By Mohammed Shafeeq
Hyderabad: If Telangana, with its welfare and development schemes, is emerging as a role model for other states in the country, the police force in India’s youngest state is seeking to compete with the best in the world.
Already ahead of others in leveraging technology, the police force is setting new benchmarks with its initiatives for improved policing, better interface with people and service delivery. A world-class integrated command-and-control centre is coming up in Hyderabad at an estimated cost of Rs 350 crore. The ambitious project will comprise twin towers — one a 20-storey building and the other 15-storied.
When Telangana was carved out of Andhra Pradesh in 2014, there were apprehensions in some quarters that the problem of Maoist extremists, contained effectively over the last decade, would re-surface.
The heat generated during the Telangana movement had also raised questions about the safety of the Andhra people settled in and around Hyderabad. However, these fears proved unfounded.
Ever since taking over the reins of the state in 2014, Chief Minister K. Chandrashekhar Rao laid great emphasis on his vision of transforming Telangana Police into a modern organisation.
Purchase of new patrol vehicles for police stations was one of the first measures to modernise the force and improve the time taken to respond to emergency calls.
The measures yielded the desired results as the current average response time is 8.5 minutes. In Hyderabad, the response time is less than five minutes.
Police officers say Telangana has no competition in the country as far as emergency response is concerned. “No other state has a state-wide emergency response system,” says Director General of Police M. Mahendar Reddy.
All 800 police stations in Telangana have dedicated vehicles to respond to emergency calls. “Even in the UK, the response time in rural areas is about 15 minutes while in urban areas it is 5 to 10 minutes,” the police chief told IANS.
“Just reaching the scene is not enough. What they do once they reach it is also important. So we continue to work to improve the quality of what we do,” said Reddy.
A majority of the initiatives were launched in three police commissioners covering the limits of Greater Hyderabad. As all tech giants, including multinationals, defence, and research organisations and vital installations, are located in and around Hyderabad, the state focused on strengthening law and order machinery to further boost the investor confidence.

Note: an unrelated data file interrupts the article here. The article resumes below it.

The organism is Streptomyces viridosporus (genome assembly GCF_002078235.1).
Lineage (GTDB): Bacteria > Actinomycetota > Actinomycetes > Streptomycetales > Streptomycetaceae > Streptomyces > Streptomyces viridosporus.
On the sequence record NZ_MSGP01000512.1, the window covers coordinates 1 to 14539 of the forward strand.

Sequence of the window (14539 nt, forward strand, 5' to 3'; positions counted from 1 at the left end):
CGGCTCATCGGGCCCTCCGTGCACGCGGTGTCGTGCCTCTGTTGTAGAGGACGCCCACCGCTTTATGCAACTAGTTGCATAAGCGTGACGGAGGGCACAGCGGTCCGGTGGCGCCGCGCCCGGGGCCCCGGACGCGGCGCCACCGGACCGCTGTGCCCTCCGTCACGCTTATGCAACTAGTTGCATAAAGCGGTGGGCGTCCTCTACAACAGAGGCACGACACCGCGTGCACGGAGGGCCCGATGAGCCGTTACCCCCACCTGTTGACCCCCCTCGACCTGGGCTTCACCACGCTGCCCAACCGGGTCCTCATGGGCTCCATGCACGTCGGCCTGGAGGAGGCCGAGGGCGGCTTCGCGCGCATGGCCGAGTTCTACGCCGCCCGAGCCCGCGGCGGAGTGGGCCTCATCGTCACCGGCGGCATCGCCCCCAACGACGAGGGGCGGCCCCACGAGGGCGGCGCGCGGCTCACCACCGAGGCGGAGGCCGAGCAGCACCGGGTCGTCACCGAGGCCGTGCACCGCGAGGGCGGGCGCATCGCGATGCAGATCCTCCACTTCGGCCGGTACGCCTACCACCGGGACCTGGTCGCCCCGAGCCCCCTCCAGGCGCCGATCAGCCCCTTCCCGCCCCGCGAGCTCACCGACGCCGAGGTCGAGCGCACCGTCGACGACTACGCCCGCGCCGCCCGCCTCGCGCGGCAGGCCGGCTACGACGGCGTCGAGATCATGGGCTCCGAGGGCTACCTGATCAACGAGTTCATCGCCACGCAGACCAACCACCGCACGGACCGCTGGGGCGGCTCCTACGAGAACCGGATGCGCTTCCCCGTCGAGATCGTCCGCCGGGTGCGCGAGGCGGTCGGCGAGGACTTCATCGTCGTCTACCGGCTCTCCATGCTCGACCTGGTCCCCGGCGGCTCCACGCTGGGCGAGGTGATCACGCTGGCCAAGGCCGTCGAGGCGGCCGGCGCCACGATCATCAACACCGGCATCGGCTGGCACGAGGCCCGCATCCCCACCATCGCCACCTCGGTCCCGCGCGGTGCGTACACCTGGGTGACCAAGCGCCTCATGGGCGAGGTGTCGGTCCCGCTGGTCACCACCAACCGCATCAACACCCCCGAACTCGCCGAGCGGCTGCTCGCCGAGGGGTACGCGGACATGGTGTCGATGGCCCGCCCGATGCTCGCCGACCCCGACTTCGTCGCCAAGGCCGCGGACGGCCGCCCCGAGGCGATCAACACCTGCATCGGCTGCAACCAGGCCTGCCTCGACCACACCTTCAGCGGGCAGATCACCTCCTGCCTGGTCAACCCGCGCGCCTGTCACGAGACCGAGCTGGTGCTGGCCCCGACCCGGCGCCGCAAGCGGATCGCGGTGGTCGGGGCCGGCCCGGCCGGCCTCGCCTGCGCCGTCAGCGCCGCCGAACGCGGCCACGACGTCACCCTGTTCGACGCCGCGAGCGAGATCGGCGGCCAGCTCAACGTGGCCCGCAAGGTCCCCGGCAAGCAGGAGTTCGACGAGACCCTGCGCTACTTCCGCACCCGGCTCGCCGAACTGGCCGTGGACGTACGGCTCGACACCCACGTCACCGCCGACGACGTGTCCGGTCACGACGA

Hyderabad, considered a communally sensitive city, was once notorious for frequent riots. There had been no major law and order problems during the last four-and-a-half years.
The police have already installed five lakh CCTV cameras in Greater Hyderabad as part of community policing to prevent and detect crime. It plans to add another five lakh in the next three years. Another five lakh CCTV cameras will be installed in the rest of the state.
The police chief believes that giving a sense of safety and security to people across the state is important if investment and urbanisation are to spread to rural areas.
“In Western countries, a lot of people stay in rural areas because they have infrastructure and industries there. The workforce will be willing to go to rural areas here if they are assured of security and if proper infrastructure is created,” the DGP said.
The technology applications implemented over the last couple of years include TSCOP, a mobile app to empower frontline police officers for smart policing on par with global standards; Hawk-Eye, a mobile app to empower the common man to become citizen police; E-Petty case, which help officers register cases immediately on the spot; and COP Connect, to support the professional communication and collaboration needs of the entire police department.
In 2018, Telangana Police became the first police force in the country to use Facial Recognition System (FRS), which can help cops prevent crime and net offenders or suspects.
The tool allows the police to identify potential offenders by comparing a suspect’s face with lakhs of digital photographs of people, including offenders wanted and those missing, stored in Crime and Criminal Tracking Network and System (CCTNS).
Inter-Operable Criminal Justice System (ICJS), now in the pilot stage in Warangal district, connects police stations with courts, prisons, forensics laboratories, and the Fingerprint Bureau, a pan-India fingerprint collection of criminals.